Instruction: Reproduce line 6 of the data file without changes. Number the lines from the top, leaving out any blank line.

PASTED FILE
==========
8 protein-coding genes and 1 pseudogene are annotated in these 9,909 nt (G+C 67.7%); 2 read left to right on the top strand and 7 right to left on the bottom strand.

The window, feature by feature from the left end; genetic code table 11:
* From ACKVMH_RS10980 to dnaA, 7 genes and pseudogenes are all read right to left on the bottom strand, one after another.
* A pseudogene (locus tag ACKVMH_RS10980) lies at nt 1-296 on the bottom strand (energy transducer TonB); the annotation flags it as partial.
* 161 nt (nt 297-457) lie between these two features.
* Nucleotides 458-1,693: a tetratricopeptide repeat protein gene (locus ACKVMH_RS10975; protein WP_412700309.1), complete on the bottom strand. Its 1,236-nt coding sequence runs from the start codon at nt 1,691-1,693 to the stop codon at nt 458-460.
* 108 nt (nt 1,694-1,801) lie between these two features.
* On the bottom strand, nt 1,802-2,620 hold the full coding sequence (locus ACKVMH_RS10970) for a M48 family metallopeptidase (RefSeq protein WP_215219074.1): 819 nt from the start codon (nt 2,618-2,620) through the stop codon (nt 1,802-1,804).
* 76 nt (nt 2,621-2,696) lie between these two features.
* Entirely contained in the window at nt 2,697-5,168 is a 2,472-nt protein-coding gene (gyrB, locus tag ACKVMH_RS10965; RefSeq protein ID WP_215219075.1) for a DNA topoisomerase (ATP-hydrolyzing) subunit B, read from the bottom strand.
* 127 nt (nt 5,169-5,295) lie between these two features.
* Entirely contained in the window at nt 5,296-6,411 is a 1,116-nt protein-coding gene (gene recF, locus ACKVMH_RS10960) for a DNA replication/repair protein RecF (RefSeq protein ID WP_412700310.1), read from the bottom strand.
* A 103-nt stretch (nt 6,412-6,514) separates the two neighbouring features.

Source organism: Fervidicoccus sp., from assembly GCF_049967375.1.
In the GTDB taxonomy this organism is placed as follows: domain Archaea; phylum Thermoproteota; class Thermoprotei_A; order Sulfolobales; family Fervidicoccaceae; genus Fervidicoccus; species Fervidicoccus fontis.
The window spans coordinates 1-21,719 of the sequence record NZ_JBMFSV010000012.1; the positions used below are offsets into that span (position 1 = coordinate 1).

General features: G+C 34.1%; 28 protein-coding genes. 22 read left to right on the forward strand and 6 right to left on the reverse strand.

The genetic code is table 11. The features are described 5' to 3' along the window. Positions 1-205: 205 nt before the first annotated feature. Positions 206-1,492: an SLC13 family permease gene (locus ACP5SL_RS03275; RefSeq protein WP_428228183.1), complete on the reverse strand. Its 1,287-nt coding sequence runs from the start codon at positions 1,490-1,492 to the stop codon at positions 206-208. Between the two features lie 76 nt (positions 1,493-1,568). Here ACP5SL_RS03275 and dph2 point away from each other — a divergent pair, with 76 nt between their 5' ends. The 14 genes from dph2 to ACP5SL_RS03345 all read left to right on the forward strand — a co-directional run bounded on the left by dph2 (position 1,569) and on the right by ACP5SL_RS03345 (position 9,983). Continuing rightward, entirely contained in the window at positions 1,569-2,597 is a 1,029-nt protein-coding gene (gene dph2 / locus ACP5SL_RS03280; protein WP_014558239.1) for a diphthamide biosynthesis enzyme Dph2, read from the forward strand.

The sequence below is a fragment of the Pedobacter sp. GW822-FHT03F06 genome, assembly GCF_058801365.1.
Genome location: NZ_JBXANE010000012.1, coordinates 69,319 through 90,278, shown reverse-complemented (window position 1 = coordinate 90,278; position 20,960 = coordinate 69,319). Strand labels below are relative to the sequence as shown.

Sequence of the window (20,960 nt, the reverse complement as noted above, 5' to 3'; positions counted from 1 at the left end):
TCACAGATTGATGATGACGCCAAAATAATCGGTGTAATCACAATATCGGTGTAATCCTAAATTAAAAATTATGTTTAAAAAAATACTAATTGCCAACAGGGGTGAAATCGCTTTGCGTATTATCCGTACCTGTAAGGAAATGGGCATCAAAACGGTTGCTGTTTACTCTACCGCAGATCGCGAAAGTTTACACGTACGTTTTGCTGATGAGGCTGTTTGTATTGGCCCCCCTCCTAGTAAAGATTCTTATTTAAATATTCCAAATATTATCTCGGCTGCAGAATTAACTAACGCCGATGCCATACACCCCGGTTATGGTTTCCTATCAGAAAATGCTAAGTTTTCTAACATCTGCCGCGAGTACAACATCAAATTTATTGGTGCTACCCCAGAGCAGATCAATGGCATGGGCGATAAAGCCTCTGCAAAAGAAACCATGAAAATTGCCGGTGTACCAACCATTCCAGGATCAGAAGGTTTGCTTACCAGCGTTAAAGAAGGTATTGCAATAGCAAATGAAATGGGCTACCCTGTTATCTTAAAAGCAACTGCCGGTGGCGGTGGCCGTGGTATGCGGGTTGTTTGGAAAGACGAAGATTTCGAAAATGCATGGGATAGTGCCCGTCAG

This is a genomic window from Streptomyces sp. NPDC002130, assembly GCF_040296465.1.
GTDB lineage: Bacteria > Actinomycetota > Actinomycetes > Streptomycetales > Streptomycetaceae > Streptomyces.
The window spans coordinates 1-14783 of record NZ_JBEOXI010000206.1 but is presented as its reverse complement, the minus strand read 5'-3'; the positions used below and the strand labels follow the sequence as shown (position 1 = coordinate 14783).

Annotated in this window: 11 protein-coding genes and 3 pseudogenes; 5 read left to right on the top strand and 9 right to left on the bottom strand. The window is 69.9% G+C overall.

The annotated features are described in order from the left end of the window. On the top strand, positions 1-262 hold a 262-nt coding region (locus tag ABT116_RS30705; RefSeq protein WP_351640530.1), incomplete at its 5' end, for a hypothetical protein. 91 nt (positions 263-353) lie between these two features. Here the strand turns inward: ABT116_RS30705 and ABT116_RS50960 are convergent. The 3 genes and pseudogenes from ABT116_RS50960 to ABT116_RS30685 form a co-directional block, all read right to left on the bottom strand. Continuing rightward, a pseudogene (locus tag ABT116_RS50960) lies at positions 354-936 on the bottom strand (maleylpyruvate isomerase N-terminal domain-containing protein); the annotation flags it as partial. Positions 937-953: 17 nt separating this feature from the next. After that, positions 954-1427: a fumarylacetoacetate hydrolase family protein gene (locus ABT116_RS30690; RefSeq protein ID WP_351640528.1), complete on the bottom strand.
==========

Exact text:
* Nucleotides 458-1,693: a tetratricopeptide repeat protein gene (locus ACKVMH_RS10975; protein WP_412700309.1), complete on the bottom strand. Its 1,236-nt coding sequence runs from the start codon at nt 1,691-1,693 to the stop codon at nt 458-460.